How Omani designers are changing with the times

Story Antara Bose

Many use the first month of the New Year – particularly if you’ve chosen to follow your passion – to make plans for how they want to pursue their dreams in the months to come.
The second month is used to put these plans into action, and to figure out just how they’d be doing this. We spoke to fashion designers in Oman to see how they could continue to follow their passion and explore new ideas, but also continue to ensure their work represented who they are and where they’ve come from.
T Magazine spoke to four fashion designers in the Sultanate to find out how they were fusing global trends with Omani traditions, to bring unique versions of clothing seldom found elsewhere.

Manah Ali Mohammed Al Balushi
Lamsat Fakar

What are you working on at the moment?
I am currently in the process of creating traditional designs that are being developed for the new generation. I chose this because traditional designs are very close to my heart. Since a young age, I’ve been fascinated by all of the materials that my grandmothers wore and wove into clothing, and I absolutely adore working with them.

What are the sensitivities Omanis consider when it comes to fashion?
The taste of the Omani customer is always changing, and differs from one buyer to the next. I’ve seen that Omanis love work of an excellent nature, one that reflects quality but, at the same time, they are fond of works that reflect and follow the traditional characteristics of the country.
The Omani market has a lot of competition and continuity, and this becomes both a challenge and an opportunity to be resilient. This helps my distinctive style of work to attract customers.

What are the materials you use to make your clothing?
My choices are always characterised by the selection of rare and old materials and the integration of raw materials with each other. I prefer to use materials of an Oriental origin, which I have always admired, and try to use these across the different types of products I create.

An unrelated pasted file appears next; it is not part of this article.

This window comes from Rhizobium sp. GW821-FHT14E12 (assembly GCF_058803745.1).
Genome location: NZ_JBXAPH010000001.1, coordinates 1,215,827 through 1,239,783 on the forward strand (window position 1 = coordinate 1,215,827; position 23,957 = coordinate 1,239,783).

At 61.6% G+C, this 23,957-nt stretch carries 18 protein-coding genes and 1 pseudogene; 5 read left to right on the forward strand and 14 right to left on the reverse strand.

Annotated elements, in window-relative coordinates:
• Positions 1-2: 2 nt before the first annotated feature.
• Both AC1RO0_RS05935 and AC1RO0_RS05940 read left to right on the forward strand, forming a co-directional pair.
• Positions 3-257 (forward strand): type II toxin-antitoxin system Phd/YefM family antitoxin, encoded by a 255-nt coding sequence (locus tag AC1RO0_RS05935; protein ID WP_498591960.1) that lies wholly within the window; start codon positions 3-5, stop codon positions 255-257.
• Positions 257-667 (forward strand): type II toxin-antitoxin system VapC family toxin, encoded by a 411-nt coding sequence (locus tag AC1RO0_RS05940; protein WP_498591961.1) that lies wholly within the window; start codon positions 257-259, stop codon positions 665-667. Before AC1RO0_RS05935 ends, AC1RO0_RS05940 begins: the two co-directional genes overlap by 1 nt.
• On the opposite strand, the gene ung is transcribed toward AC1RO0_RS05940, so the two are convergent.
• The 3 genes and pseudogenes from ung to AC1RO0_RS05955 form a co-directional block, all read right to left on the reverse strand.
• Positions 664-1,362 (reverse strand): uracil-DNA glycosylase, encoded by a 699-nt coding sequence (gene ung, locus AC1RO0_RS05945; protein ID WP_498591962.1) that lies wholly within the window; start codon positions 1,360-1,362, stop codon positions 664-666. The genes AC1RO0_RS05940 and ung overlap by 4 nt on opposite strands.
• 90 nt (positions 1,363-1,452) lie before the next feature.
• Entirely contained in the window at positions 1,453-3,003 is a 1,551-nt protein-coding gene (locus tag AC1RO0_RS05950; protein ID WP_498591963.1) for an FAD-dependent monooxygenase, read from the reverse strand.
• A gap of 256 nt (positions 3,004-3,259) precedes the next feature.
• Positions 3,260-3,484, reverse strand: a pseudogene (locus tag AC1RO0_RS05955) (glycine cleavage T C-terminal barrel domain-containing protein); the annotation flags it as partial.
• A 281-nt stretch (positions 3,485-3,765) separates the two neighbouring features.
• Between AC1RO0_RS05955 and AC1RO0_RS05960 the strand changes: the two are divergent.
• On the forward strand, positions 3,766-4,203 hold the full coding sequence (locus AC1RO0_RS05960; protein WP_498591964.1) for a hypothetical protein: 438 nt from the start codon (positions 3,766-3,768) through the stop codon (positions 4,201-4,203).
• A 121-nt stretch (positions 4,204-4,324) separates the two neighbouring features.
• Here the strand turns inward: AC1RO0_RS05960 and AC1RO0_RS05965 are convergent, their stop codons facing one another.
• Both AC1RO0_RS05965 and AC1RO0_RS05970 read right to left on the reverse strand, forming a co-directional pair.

What are the challenges you are currently facing?
I have always felt that when there is no difficulty, there is no success. At the moment, there are four challenges I can perceive: competitors, rental rates, the costs of labour, and the time it takes to complete important procedures.

What sort of clothes do people prefer during this time of the year?
The weather’s been pretty cold for the last few months. During colder periods of the year, people begin to wear slightly heavier clothing, sometimes with a bit of velvet, if we’re talking about fashion.

From where do you source your materials?
When it comes to materials from the Orient, I prefer Sur. Otherwise, many of my raw materials are sourced from India.

Who are your inspirations?
My inspiration is my mother, who taught me much of what I know, and encouraged my husband and I, and provided me her support at every step I have taken on the ladder of success.

Wafa Said Juma Al Zadjali
Yolanda Design

What are you working on at the moment?
At the moment, I am focusing on a collection of coloured abayas. I have chosen this as my newest subject, because an abaya is a representation of a lady who is both powerful and elegant, and I love adding colours to my designs.

What are sensitivities Omanis consider when it comes to fashion?
In keeping with the Omani traditions, I have certain criteria I follow regarding shape as well as colour, so before I launch any new collection or series of designs, I myself wear these clothes in public in order to gauge and see the reactions of people, and whether or not these are good to go.

What are the materials you use to make your clothing?
I do enjoy working with different kinds of materials, and I do sometimes prefer the ability to mix and match them. Most of my fabrics and clothes revolve around silk.

What are the challenges you are currently facing?
Unfortunately, designers who choose to sell good quality merchandise made from better grades of fabrics do sometimes feel undercut by other vendors, some of whom sell lower quality clothing at cheaper prices.

What sort of clothing do people prefer in this country when winter comes around?
When it comes to women, they prefer basic, simple abayas with a heavy fabric.

From where do you source your materials?
My materials are sourced from Turkey, Italy, India and Dubai in the United Arab Emirates.

Who are your inspirations?
I do like to mix international styles with a touch of Arab culture, because I take inspiration from both. I am inspired by the style of Her Highness Sheikha Moza bint Nasser Al Misnad, the wife of the former Emir of Qatar, and Emilio Pucci, who is known for his colourful, patterned geometric prints.